Also, since input and output impedance are not dependent on current switching due to gain variation, the designer can have the freedom to choose the number of stages within the circuit. To this end, factors that may influence the design's choice can include, but without limitation, total current available and/or linearity at a particular gain point (or within a gain range). Fore example, it is possible to implement two stages with a last stage having no current switching when the dynamic range is small. Similarly, in the design structure, additional stages can be gradually implemented as the dynamic range increases.

To decide on a design, a sweep of linearity simulation in IP3 over the entire range against specification should tell the designer where there is a need for further circuit optimization from existing stages and/or by adding stage(s). For example, when all switching stages are in the “on” state, at maximum gain, all stages are contributing to IP3 and when only some stages are in the “on” state, only those stages contribute to IP3 performance. Therefore, optimizing IP3 can be made by adding additional stage(s) at a particular gain point until the entire dynamic range is optimized.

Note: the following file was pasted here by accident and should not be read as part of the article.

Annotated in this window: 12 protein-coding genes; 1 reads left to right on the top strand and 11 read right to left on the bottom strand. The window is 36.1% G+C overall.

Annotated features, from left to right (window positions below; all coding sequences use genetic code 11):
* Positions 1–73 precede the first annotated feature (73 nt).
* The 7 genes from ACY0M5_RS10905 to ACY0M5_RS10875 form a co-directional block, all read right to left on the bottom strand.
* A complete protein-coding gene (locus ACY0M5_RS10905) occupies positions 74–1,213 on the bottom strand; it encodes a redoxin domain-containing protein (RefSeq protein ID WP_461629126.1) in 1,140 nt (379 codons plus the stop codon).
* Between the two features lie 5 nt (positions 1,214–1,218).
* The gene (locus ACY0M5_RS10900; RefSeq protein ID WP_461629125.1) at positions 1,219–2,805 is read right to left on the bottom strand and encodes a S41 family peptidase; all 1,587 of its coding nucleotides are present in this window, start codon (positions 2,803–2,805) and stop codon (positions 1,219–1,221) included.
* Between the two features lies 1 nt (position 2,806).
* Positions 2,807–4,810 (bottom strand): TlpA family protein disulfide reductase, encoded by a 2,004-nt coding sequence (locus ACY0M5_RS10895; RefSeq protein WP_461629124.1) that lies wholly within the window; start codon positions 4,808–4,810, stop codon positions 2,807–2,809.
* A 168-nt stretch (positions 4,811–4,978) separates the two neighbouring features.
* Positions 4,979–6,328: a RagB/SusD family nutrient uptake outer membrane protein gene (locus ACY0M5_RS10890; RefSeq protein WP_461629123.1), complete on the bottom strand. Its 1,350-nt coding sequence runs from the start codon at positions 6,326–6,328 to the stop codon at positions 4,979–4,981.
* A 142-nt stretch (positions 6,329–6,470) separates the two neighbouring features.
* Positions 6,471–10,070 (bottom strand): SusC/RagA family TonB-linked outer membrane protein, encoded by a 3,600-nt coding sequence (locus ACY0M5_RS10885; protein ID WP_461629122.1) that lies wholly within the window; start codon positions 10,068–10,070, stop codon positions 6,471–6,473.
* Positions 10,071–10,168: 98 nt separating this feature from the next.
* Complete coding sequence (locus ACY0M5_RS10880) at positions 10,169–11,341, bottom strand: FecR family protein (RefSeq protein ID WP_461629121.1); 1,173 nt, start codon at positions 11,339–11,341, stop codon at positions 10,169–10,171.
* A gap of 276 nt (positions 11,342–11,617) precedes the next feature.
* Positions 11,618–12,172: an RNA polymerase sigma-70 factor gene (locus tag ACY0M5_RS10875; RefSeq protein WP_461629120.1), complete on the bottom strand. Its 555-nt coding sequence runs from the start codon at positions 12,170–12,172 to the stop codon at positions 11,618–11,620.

FIG. 6 shows a flow chart implementing processes according to the invention. At step 600, cross points are set to optimize the circuit, which can be accomplished as described above. At step 605, a gain and maximization of linearity is selected by setting degeneration resistor values and the DC bias currents for each stage, and load resistors RL. At step 610, the multi-stage switching core are connected in common input and output configuration. In embodiments, the cross points are set at four cross points, and the setting of the cross points is provided at voltage intersections of the common control level input CM and respective individual control level inputs Cx of the plurality of differential stages.